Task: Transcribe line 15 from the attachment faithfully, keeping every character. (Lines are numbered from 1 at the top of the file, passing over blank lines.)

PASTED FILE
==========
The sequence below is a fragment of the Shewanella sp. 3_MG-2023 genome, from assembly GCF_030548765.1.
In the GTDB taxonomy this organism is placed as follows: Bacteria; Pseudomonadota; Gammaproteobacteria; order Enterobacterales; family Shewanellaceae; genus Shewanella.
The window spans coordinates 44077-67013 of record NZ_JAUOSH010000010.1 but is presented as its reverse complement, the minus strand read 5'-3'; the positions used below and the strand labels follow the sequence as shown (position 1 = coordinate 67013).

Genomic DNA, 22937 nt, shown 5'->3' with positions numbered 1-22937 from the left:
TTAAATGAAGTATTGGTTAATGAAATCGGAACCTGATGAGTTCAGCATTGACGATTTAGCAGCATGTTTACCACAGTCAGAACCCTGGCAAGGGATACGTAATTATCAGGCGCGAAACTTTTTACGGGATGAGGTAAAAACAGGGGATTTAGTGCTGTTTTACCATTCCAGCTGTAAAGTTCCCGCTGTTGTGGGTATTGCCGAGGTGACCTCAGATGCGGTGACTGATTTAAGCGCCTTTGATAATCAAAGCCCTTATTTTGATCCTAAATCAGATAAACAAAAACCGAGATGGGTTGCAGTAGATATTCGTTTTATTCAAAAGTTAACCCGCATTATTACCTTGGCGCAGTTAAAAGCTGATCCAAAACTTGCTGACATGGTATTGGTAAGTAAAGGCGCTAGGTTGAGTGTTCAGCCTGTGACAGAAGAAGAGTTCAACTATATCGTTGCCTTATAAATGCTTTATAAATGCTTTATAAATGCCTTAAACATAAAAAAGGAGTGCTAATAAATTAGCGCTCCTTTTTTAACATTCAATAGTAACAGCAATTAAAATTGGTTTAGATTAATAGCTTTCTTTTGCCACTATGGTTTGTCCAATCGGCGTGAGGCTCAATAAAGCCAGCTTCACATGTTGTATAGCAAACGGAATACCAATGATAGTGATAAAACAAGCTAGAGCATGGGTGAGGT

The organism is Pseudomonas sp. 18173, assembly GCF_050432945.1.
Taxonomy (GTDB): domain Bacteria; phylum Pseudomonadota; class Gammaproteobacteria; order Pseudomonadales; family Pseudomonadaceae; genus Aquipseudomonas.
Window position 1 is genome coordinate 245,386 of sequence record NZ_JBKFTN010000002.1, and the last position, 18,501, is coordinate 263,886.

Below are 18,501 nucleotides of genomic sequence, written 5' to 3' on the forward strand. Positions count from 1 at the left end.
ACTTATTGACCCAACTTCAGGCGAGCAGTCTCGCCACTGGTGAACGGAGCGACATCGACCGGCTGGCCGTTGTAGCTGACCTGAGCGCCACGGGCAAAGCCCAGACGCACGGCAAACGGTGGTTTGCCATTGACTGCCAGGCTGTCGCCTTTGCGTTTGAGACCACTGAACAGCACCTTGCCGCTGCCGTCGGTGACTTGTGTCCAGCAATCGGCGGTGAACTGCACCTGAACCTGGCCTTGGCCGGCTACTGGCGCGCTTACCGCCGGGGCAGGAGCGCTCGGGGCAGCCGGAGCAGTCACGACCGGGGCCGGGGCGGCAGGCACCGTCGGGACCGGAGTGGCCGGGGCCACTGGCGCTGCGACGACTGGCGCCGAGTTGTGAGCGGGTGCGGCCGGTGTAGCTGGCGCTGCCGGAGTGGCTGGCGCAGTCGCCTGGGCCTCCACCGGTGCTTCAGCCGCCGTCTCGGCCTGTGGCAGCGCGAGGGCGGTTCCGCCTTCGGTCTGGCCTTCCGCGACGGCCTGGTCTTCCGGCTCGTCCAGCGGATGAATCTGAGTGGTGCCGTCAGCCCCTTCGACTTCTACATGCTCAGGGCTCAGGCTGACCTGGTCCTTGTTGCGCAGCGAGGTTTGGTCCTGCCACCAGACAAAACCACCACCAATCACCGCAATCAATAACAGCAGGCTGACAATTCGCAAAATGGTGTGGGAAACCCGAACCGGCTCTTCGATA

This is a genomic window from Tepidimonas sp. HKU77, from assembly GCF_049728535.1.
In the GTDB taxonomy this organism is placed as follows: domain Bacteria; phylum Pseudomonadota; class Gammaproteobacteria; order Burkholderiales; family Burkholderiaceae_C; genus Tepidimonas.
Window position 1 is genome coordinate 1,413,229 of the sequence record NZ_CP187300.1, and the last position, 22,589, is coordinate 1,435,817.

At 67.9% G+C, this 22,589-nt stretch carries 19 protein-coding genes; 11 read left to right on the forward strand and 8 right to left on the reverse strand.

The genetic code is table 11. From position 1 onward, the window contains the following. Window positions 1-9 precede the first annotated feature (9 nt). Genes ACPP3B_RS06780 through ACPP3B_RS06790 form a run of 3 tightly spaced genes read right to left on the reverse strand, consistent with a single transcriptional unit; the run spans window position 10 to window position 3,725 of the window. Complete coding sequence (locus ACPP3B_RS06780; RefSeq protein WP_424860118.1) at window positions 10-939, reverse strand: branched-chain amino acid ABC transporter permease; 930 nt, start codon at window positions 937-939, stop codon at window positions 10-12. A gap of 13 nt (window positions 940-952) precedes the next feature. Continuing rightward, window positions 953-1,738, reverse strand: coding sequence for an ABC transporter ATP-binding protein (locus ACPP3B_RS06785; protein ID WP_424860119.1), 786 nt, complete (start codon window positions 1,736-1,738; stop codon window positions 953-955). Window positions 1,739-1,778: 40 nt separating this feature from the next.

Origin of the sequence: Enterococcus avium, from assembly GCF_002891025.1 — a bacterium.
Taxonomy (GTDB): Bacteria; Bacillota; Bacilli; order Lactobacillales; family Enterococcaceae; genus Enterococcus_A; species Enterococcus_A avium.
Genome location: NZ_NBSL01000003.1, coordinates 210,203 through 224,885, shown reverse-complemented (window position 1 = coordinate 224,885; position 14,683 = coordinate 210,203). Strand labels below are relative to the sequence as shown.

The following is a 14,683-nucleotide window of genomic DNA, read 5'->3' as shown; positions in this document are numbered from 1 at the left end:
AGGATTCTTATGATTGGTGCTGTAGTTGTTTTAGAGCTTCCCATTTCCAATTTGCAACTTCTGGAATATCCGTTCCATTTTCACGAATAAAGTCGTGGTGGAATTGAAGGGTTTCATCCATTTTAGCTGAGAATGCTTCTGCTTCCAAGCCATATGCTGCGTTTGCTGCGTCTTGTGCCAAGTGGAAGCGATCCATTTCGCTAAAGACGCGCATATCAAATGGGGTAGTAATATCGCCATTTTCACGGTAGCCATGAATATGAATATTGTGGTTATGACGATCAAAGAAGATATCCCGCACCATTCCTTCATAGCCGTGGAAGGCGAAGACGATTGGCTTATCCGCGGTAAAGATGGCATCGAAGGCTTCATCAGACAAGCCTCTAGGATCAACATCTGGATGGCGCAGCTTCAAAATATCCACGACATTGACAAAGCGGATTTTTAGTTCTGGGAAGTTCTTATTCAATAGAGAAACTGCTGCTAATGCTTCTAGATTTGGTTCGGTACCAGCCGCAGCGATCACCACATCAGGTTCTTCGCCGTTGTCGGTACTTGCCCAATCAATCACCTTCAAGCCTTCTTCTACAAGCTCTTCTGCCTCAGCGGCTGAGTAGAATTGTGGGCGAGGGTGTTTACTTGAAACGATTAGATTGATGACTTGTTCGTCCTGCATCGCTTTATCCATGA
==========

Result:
The genetic code is table 11. From position 1 onward, the window contains the following. Window positions 1-9 precede the first annotated feature (9 nt). Genes ACPP3B_RS06780 through ACPP3B_RS06790 form a run of 3 tightly spaced genes read right to left on the reverse strand, consistent with a single transcriptional unit; the run spans window position 10 to window position 3,725 of the window. Complete coding sequence (locus ACPP3B_RS06780; RefSeq protein WP_424860118.1) at window positions 10-939, reverse strand: branched-chain amino acid ABC transporter permease; 930 nt, start codon at window positions 937-939, stop codon at window positions 10-12. A gap of 13 nt (window positions 940-952) precedes the next feature. Continuing rightward, window positions 953-1,738, reverse strand: coding sequence for an ABC transporter ATP-binding protein (locus ACPP3B_RS06785; protein ID WP_424860119.1), 786 nt, complete (start codon window positions 1,736-1,738; stop codon window positions 953-955). Window positions 1,739-1,778: 40 nt separating this feature from the next.